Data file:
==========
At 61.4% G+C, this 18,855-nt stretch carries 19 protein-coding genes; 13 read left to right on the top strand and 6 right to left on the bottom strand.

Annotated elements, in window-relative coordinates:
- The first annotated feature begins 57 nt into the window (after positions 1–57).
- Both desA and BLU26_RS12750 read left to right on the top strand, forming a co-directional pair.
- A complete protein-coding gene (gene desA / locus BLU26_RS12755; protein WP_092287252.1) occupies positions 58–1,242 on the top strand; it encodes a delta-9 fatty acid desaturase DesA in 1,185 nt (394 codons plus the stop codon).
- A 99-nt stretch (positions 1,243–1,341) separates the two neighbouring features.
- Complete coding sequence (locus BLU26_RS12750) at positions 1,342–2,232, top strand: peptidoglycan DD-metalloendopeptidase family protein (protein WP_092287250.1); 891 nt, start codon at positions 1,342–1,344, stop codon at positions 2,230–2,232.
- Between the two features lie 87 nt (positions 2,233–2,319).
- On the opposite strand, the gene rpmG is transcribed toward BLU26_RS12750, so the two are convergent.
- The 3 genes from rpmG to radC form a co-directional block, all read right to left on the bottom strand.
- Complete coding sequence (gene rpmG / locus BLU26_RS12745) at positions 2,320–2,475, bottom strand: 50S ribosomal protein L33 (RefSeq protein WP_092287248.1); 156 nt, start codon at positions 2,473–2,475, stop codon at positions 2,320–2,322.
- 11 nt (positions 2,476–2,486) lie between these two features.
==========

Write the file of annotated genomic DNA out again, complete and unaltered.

At 61.4% G+C, this 18,855-nt stretch carries 19 protein-coding genes; 13 read left to right on the top strand and 6 right to left on the bottom strand.

Annotated elements, in window-relative coordinates:
- The first annotated feature begins 57 nt into the window (after positions 1–57).
- Both desA and BLU26_RS12750 read left to right on the top strand, forming a co-directional pair.
- A complete protein-coding gene (gene desA / locus BLU26_RS12755; protein WP_092287252.1) occupies positions 58–1,242 on the top strand; it encodes a delta-9 fatty acid desaturase DesA in 1,185 nt (394 codons plus the stop codon).
- A 99-nt stretch (positions 1,243–1,341) separates the two neighbouring features.
- Complete coding sequence (locus BLU26_RS12750) at positions 1,342–2,232, top strand: peptidoglycan DD-metalloendopeptidase family protein (protein WP_092287250.1); 891 nt, start codon at positions 1,342–1,344, stop codon at positions 2,230–2,232.
- Between the two features lie 87 nt (positions 2,233–2,319).
- On the opposite strand, the gene rpmG is transcribed toward BLU26_RS12750, so the two are convergent.
- The 3 genes from rpmG to radC form a co-directional block, all read right to left on the bottom strand.
- Complete coding sequence (gene rpmG / locus BLU26_RS12745) at positions 2,320–2,475, bottom strand: 50S ribosomal protein L33 (RefSeq protein WP_092287248.1); 156 nt, start codon at positions 2,473–2,475, stop codon at positions 2,320–2,322.
- 11 nt (positions 2,476–2,486) lie between these two features.